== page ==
HTML5 is no mobile holy grail

Saajid

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Aug 8, 2008
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4,550
Huh? To the article, and the previous comments. The article says a lot without really saying anything.
 

skimread

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Oct 18, 2010
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Why does the journalist not do some real journalism of who is sponsoring these projects i.e incubators, mentorships, investors. There are many well known "code once for all devices frameworks" out there so someone new introducing the idea of this is not new at all.
 

Other Pineapple Smurf

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Jun 21, 2008
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I would agree with the journalist but the article is too vague. In the last few weeks I've been investigating mobile app development as its a career path I want to pursue. At our company we have been looking into various approaches and it comes down to HTML5 for low featured apps or feature reach dedicated apps.

HTML5 support is lacking on many desktop browsers and I've seen it even more lacking on mobile devices.

Then again this is a field where 3mths is the same as 1yr in the rest of the IT world. What we say today to win a debate will be of no relevance in 6mths time.
 

Tick

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Feb 1, 2010
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Huh? To the article, and the previous comments. The article says a lot without really saying anything.

Nonsense, the enterprise article said an enterprise lot about the enterprise space for enterprises who can't afford not spending a lot on leveraging platform-by-platform enterprise mobilisation strategies without excluding feature phone users and should perhaps therefore hire VMT. The important take-away from this article, is that Virtual Mobile Technologies are a major big-boy enterprise mobile application developer that really understands all this technical gobbledygook (the article is aimed at management types who don't), and if you own an enterprise you better hire them or you might stuff up your 'mobilisation strategy' and lose customers. See? It's a formula salespitch - a bit of fear mixed with ample jargon. Same formula as when the electrician tells you to hire him rather than do your own DIY electrical installations as you might burn your house down (and just like that, it probably has at least some truth in it).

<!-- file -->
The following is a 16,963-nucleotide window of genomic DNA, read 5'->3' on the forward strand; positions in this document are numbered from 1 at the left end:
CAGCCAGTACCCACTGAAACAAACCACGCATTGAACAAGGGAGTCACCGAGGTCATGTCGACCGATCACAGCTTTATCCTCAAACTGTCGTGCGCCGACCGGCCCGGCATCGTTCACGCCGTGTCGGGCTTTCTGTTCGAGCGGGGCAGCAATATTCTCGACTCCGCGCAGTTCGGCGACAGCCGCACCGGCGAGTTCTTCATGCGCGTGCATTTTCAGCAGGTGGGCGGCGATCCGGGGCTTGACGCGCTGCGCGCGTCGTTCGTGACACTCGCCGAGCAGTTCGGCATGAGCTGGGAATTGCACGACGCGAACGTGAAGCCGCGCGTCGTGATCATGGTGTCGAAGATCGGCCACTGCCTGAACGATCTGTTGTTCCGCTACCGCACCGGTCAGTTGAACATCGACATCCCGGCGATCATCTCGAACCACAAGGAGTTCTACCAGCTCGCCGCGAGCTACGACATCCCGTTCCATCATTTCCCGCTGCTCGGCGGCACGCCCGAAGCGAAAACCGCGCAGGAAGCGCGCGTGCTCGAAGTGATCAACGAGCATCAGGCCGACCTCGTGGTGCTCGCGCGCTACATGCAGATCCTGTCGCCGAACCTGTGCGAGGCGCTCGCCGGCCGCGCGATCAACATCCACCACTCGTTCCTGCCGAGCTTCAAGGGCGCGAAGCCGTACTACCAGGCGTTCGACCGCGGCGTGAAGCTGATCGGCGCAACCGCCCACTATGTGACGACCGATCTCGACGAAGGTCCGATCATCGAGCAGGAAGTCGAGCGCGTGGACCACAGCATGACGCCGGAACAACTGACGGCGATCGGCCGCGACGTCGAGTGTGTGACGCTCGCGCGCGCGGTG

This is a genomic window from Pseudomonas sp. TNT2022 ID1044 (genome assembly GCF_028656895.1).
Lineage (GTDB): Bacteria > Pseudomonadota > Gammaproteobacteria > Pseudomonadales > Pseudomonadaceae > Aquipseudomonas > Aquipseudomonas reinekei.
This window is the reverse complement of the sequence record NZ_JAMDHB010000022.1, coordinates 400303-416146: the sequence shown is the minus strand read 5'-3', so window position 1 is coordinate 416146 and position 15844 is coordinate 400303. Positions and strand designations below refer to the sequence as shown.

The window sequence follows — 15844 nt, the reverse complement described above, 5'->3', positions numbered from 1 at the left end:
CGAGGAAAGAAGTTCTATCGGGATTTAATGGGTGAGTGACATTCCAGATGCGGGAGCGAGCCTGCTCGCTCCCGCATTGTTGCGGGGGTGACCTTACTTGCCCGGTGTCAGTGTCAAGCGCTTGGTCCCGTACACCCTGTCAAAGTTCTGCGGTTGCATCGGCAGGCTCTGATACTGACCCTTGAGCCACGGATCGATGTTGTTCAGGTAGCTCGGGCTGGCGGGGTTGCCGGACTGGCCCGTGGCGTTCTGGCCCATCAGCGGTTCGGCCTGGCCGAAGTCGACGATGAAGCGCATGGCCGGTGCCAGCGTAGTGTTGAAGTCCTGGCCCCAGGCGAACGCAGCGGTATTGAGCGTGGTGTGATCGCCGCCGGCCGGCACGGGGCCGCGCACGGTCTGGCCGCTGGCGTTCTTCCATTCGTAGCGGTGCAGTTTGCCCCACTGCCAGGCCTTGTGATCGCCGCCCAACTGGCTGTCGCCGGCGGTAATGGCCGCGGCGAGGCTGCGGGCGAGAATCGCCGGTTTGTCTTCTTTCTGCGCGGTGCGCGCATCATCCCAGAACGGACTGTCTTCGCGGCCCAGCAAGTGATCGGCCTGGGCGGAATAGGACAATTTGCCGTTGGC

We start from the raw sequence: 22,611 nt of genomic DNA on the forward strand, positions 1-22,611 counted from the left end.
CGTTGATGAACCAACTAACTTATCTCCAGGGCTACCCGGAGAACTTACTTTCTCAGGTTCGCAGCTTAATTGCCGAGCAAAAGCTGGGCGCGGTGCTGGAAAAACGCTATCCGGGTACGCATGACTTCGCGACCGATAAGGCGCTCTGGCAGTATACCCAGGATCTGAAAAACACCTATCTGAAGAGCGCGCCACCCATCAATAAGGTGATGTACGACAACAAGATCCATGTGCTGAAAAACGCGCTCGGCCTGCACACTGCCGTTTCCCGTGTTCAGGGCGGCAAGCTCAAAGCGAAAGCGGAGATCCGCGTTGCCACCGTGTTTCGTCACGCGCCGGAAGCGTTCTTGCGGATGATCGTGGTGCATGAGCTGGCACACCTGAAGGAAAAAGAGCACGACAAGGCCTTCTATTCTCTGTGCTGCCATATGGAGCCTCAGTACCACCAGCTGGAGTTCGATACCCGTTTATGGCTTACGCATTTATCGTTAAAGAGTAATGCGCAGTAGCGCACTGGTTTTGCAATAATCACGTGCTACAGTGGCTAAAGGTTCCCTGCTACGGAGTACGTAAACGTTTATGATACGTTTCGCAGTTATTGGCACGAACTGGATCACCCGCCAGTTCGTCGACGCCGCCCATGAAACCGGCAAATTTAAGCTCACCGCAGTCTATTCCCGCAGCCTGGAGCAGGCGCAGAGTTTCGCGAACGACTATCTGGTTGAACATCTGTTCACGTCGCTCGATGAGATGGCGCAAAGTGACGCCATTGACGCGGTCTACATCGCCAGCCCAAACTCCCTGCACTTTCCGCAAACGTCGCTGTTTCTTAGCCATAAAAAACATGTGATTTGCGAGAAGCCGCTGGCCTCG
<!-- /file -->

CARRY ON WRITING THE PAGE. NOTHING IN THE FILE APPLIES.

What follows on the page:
Smartphone browsing may be less fragmented than expected partly because most browsers today use some variant of the WebKit engine. But HTML5 may have a couple of other problems - it is not far enough along to be a major platform, and worse, the standards body behind it has basically declared that they're going to take another million years or so (in computer time) to make even the current iteration a formal standard --- meaning it is inevitable many of the functionality gaps will be filled in by proprietary and ad hoc, non-standard solutions. Yay, it's going to be like the late 90's all over again.

That said though, the alternatives to HTML5 are fragmented even worse. There aren't really any "good" solutions. There are some cross-platform systems for comparatively simple apps, but end of the day if you want a complex app running on a lot of phones, it's going to cost you a lot. If you're on a budget or your app is more simple though, then HTML5 could be very useful. The fact is "feature phone users" are going to get left in the dust, I don't think it's anything more to worry about, than musicians today need to worry about not releasing on vinyl just because a few people still listen to records.
 
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